King Arthur: Legend of the Sword

King Arthur: Legend of the Sword is a 2017 epic fantasy action-adventure film directed by Guy Ritchie who co-wrote the film with Joby Harold and Lionel Wigram from a story by Harold and David Dobkin, inspired by Arthurian legends. The film stars Charlie Hunnam as the title character and Jude Law as the tyrannical king Vortigern who is attempting to kill him, with Àstrid Bergès-Frisbey, Djimon Hounsou, Aidan Gillen, and Eric Bana in supporting roles.[7]

King Arthur: Legend of the Sword
King Arthur wields the sword, Excalibur, as an inscription on it lightly glows with debris hovering around the subjects.
British theatrical release poster
Directed byGuy Ritchie
Screenplay by
Story by
Produced by
CinematographyJohn Mathieson
Edited byJames Herbert
Music byDaniel Pemberton
Distributed by
Release dates
  • 8 May 2017 (2017-05-08) (TCL Chinese Theatre)
  • 12 May 2017 (2017-05-12) (United States)
  • 19 May 2017 (2017-05-19) (United Kingdom)
Running time
126 minutes[4]
  • Australia[5]
  • United Kingdom[5]
  • United States[5]
Budget$175 million[6]
Box office$148.7 million[3]

King Arthur: Legend of the Sword premiered at the TCL Chinese Theater on 8 May 2017 and was theatrically released on 12 May 2017 in the United States and 19 May 2017 in the United Kingdom. The film received mixed reviews, and grossed $148.7 million worldwide against its $175 million production budget. Originally, the film was meant to be the first in a six-film franchise, but the planned sequels were cancelled after it underperformed at the box office and lost Warner Bros. Pictures and Village Roadshow Pictures over $150 million.[8]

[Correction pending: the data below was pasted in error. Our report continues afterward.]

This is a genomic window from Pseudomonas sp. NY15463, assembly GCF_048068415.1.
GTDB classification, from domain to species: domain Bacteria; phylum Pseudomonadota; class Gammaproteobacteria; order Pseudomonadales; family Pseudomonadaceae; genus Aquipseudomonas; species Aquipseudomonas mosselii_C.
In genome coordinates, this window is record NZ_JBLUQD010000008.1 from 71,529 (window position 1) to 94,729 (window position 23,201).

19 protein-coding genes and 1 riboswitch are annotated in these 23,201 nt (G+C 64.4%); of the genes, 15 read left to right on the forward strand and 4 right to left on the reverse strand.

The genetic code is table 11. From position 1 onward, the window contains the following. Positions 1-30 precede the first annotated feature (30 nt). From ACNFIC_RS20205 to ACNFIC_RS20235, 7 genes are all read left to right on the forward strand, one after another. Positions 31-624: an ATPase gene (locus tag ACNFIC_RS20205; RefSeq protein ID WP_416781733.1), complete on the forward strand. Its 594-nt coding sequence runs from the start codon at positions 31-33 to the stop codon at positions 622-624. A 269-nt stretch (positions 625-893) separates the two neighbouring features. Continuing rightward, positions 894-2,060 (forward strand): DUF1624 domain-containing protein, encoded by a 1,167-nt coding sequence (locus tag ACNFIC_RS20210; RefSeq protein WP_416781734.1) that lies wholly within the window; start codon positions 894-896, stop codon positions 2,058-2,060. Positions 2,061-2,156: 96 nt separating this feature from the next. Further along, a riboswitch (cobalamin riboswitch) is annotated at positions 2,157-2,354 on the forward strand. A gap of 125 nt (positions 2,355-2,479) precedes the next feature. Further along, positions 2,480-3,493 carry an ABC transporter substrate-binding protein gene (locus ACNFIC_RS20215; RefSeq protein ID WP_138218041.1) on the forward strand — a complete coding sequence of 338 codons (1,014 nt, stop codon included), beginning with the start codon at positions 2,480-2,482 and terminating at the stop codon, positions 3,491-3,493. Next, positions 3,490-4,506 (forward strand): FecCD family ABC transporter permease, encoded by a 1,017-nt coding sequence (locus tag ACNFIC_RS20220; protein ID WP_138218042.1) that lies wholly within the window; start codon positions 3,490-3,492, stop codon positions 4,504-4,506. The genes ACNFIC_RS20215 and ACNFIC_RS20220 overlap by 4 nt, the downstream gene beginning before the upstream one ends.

Mordred the warlock and his armies lay siege to Camelot. Uther Pendragon, the king of the Britons, infiltrates Mordred's lair during the attack and beheads him with the help of a unique sword forged by Merlin, saving Camelot. Uther's brother Vortigern--who covets the throne--orchestrates a coup and sacrifices his wife, Elsa, to Syrens to become a Demon Knight. He kills Uther's wife, Igraine and defeats Uther; Uther's son Arthur escapes by boat and ends up in Londinium. Taken in by prostitutes, he becomes a tough and savvy crime boss on the street. However, he is plagued by nightmares of the night that his parents died without seeing who attacked them.